Washington D.C. is a world-class city with a rich history, vibrant arts scene and great dining options. But it’s not only notable for its historic attractions; there are also plenty of hidden gems throughout the District that will keep you busy. From museums to murals and more, here are some of the best places to visit in Washington D.C.:
If you’re looking for a city with more museums than you can shake a stick at, Washington D.C. is your place. The Smithsonian Institution alone houses 19 museums and galleries (that’s not including the National Gallery of Art or the Kennedy Center). No matter what kind of art you enjoy, there are bound to be a few museums on their roster that will tickle your fancy–and if not, then perhaps there’s something else in town that will satisfy your needs?
For example: The National Air and Space Museum has over 300 aircrafts on display; while The National Gallery of Art houses over 2 million pieces spanning 5 centuries worth of art history; or maybe even better yet… The Hirshhorn Museum has been described as “one of America’s great modernist buildings” by famed architect Ieoh Ming Pei himself!
St. Louis is a great place for art, and it’s not just because they have the world’s largest collection of Tiffany glass. The St. Louis Art Museum houses more than 30,000 pieces in their permanent collection and hosts special exhibitions throughout the year that bring even more pieces into town. The St. Louis Zoo is also home to an impressive array of works by artists such as Andy Warhol and Georgia O’Keefe (not to mention lions, tigers and bears). And if you’re looking for something less traditional but still visually stimulating, check out one of their many temporary exhibits at either the Missouri Botanical Garden or City Museum!
In Pittsburgh, the arts are a major part of the community. The city is well known for its sports teams and its large population of over 300 thousand people. But what many people don’t realize is that it also has a great art district with dozens of galleries located within walking distance from one another.
Pittsburgh’s thriving arts scene is due in large part to Carnegie Mellon University (CMU), which has been educating artists since 1900 when Andrew Carnegie donated $10 million dollars towards its creation as a “school where art, science and technology would be taught together.” Today CMU offers undergraduate degrees in fine arts or design with minors available in ceramics; digital media; painting & drawing; photography/media arts; sculpture/jewelry metalsmithing & metalsmithing.*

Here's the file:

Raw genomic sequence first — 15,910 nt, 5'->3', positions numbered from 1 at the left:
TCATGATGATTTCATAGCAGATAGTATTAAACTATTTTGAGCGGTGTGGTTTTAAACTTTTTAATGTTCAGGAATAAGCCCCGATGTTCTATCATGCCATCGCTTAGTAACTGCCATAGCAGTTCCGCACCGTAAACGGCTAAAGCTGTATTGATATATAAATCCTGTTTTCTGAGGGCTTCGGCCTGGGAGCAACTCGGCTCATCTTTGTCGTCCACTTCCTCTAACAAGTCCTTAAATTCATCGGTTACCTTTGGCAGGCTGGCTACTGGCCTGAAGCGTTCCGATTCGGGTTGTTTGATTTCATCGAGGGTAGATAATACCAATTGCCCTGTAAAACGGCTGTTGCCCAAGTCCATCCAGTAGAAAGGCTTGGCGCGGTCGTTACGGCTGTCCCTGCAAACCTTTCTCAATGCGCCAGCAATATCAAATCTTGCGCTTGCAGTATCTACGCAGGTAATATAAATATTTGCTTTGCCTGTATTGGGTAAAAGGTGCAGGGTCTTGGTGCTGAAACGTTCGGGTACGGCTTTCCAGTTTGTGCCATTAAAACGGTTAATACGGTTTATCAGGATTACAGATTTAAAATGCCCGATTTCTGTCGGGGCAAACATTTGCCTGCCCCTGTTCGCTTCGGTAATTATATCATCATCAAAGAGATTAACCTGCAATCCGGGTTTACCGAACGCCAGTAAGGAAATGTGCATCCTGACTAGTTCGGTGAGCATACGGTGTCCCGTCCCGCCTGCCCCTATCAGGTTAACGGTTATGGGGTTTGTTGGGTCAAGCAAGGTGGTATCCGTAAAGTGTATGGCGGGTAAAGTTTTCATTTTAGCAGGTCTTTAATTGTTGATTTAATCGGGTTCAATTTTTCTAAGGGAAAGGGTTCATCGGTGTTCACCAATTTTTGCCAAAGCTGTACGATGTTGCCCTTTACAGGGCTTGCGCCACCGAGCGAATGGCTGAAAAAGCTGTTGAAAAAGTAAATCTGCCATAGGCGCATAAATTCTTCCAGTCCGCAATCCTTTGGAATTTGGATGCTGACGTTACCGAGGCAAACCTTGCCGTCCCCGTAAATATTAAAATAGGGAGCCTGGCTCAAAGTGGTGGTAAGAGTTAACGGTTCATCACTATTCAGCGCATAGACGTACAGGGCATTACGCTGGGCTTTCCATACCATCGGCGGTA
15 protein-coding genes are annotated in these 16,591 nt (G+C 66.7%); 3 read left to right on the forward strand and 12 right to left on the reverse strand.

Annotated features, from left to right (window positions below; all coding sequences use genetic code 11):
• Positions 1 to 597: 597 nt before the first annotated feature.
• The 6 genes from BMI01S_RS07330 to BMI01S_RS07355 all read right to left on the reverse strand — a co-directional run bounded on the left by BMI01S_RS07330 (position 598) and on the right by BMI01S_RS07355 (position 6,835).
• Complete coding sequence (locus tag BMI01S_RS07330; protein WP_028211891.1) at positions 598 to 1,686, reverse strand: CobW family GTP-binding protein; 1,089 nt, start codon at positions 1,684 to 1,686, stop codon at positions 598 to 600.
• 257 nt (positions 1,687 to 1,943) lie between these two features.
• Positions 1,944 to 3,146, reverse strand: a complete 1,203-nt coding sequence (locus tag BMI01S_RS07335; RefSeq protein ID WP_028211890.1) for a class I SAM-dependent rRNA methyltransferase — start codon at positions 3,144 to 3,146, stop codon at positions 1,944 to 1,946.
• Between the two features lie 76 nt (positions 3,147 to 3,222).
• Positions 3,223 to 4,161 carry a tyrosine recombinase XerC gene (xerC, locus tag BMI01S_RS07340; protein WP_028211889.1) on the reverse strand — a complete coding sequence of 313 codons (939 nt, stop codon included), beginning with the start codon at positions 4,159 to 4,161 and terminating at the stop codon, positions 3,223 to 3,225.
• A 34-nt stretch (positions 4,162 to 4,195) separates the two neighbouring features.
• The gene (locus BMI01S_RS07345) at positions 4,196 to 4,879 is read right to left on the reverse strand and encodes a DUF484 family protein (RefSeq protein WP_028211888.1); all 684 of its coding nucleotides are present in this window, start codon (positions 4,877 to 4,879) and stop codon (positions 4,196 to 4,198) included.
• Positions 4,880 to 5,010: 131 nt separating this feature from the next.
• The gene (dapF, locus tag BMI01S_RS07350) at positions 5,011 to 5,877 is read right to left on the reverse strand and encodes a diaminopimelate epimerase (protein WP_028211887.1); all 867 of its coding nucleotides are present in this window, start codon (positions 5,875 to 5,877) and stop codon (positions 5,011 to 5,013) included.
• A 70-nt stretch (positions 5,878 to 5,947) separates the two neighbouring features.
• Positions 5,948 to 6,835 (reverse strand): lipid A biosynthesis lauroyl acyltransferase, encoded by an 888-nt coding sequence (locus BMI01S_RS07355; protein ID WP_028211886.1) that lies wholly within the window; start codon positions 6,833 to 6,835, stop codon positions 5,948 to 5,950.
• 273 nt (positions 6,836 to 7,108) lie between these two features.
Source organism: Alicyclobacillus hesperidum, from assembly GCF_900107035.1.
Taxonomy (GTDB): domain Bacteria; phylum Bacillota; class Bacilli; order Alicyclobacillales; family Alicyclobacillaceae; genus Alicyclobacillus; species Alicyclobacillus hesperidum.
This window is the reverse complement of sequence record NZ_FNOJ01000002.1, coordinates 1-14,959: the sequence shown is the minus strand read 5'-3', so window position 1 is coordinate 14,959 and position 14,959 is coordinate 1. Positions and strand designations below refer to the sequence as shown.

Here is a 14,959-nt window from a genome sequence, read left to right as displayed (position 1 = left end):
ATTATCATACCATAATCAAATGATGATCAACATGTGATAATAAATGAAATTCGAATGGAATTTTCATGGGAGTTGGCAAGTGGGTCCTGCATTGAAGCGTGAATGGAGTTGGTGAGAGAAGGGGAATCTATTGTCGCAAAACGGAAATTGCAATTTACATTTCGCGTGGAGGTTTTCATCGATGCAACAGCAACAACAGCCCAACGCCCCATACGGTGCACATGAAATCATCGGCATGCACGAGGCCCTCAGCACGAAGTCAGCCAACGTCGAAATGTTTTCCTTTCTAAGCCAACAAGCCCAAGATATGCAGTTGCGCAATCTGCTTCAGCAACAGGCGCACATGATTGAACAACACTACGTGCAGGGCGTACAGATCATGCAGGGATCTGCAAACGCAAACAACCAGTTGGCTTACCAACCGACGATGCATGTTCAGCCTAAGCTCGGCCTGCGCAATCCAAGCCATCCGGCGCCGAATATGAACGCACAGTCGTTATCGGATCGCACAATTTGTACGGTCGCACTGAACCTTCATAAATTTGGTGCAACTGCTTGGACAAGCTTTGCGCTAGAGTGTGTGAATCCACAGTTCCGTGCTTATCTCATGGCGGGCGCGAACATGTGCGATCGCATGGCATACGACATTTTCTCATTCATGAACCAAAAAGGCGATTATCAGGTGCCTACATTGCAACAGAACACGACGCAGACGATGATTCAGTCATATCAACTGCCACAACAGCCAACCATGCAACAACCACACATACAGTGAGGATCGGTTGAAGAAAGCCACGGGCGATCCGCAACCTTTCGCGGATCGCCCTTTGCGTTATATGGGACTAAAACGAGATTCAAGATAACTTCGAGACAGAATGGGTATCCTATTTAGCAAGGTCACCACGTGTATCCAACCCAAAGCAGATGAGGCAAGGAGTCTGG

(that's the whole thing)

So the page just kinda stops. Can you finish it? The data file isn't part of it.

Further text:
Cleveland is home to the Rock and Roll Hall of Fame, which is a great place for any music lover. If you’re into sports, Cleveland has plenty of teams for you to watch: The Cleveland Browns (football), Cleveland Indians (baseball), and Cleveland Cavaliers (basketball).
If you’re looking for medical care, head over to the Cleveland Clinic where they have world-class doctors who specialize in treating everything from cancer to depression.
Washington D.C. is a great place for the arts
Washington D.C. is a great place for the arts, with museums and galleries throughout the city. The Smithsonian Institution has many locations that are open to the public, including the National Museum of American History and its annex in Suitland, Maryland; the National Air & Space Museum at Dulles International Airport; and three different museums on Capitol Hill: The National Portrait Gallery (which also houses portraits of U.S presidents), The Hirshhorn Museum & Sculpture Garden (which focuses on modern art), and Arthur M Sackler Gallery (which showcases ancient Asian art). There are also dozens of smaller independent art institutions such as Corcoran Gallery of Art & Fogg Museum at Harvard University which focus on specific genres like photography or decorative arts respectively!
I hope you enjoyed learning about the arts in Washington D.C.! If you want to learn more about art in other cities, check out our other posts on Pittsburgh, Cleveland and St. Louis.